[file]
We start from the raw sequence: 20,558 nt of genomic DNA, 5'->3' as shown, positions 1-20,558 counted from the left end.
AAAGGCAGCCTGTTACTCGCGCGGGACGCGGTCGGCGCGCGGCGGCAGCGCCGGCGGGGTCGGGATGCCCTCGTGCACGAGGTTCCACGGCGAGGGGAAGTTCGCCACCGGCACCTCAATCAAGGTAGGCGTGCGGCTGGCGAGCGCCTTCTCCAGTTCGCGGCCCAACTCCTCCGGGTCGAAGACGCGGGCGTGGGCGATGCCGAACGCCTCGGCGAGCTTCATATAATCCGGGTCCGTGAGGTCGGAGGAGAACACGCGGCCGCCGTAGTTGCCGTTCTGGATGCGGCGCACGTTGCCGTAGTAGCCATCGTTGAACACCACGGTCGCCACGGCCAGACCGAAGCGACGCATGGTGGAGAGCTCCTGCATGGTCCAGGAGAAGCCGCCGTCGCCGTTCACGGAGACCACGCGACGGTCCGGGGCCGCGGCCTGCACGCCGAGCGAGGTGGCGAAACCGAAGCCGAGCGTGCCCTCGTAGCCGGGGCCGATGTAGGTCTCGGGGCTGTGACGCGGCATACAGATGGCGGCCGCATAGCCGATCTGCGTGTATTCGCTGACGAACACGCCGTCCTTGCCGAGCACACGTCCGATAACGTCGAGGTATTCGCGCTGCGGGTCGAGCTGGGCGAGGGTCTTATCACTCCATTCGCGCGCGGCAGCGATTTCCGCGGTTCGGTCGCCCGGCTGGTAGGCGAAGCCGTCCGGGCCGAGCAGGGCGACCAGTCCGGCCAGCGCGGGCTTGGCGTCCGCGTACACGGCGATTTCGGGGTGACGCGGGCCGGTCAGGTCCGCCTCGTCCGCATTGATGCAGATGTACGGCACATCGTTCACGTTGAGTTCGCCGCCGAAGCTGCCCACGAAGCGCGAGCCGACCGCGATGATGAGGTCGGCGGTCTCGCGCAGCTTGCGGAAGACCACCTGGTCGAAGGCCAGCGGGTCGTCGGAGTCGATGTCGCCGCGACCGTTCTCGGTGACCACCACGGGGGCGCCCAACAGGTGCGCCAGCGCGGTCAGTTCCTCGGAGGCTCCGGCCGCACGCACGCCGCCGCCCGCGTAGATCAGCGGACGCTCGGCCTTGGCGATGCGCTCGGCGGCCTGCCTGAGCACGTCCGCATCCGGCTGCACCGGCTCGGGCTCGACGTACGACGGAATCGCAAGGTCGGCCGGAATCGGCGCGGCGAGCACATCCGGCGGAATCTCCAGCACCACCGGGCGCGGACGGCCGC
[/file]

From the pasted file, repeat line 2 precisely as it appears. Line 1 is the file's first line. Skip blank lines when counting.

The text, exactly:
AAAGGCAGCCTGTTACTCGCGCGGGACGCGGTCGGCGCGCGGCGGCAGCGCCGGCGGGGTCGGGATGCCCTCGTGCACGAGGTTCCACGGCGAGGGGAAGTTCGCCACCGGCACCTCAATCAAGGTAGGCGTGCGGCTGGCGAGCGCCTTCTCCAGTTCGCGGCCCAACTCCTCCGGGTCGAAGACGCGGGCGTGGGCGATGCCGAACGCCTCGGCGAGCTTCATATAATCCGGGTCCGTGAGGTCGGAGGAGAACACGCGGCCGCCGTAGTTGCCGTTCTGGATGCGGCGCACGTTGCCGTAGTAGCCATCGTTGAACACCACGGTCGCCACGGCCAGACCGAAGCGACGCATGGTGGAGAGCTCCTGCATGGTCCAGGAGAAGCCGCCGTCGCCGTTCACGGAGACCACGCGACGGTCCGGGGCCGCGGCCTGCACGCCGAGCGAGGTGGCGAAACCGAAGCCGAGCGTGCCCTCGTAGCCGGGGCCGATGTAGGTCTCGGGGCTGTGACGCGGCATACAGATGGCGGCCGCATAGCCGATCTGCGTGTATTCGCTGACGAACACGCCGTCCTTGCCGAGCACACGTCCGATAACGTCGAGGTATTCGCGCTGCGGGTCGAGCTGGGCGAGGGTCTTATCACTCCATTCGCGCGCGGCAGCGATTTCCGCGGTTCGGTCGCCCGGCTGGTAGGCGAAGCCGTCCGGGCCGAGCAGGGCGACCAGTCCGGCCAGCGCGGGCTTGGCGTCCGCGTACACGGCGATTTCGGGGTGACGCGGGCCGGTCAGGTCCGCCTCGTCCGCATTGATGCAGATGTACGGCACATCGTTCACGTTGAGTTCGCCGCCGAAGCTGCCCACGAAGCGCGAGCCGACCGCGATGATGAGGTCGGCGGTCTCGCGCAGCTTGCGGAAGACCACCTGGTCGAAGGCCAGCGGGTCGTCGGAGTCGATGTCGCCGCGACCGTTCTCGGTGACCACCACGGGGGCGCCCAACAGGTGCGCCAGCGCGGTCAGTTCCTCGGAGGCTCCGGCCGCACGCACGCCGCCGCCCGCGTAGATCAGCGGACGCTCGGCCTTGGCGATGCGCTCGGCGGCCTGCCTGAGCACGTCCGCATCCGGCTGCACCGGCTCGGGCTCGACGTACGACGGAATCGCAAGGTCGGCCGGAATCGGCGCGGCGAGCACATCCGGCGGAATCTCCAGCACCACCGGGCGCGGACGGCCGC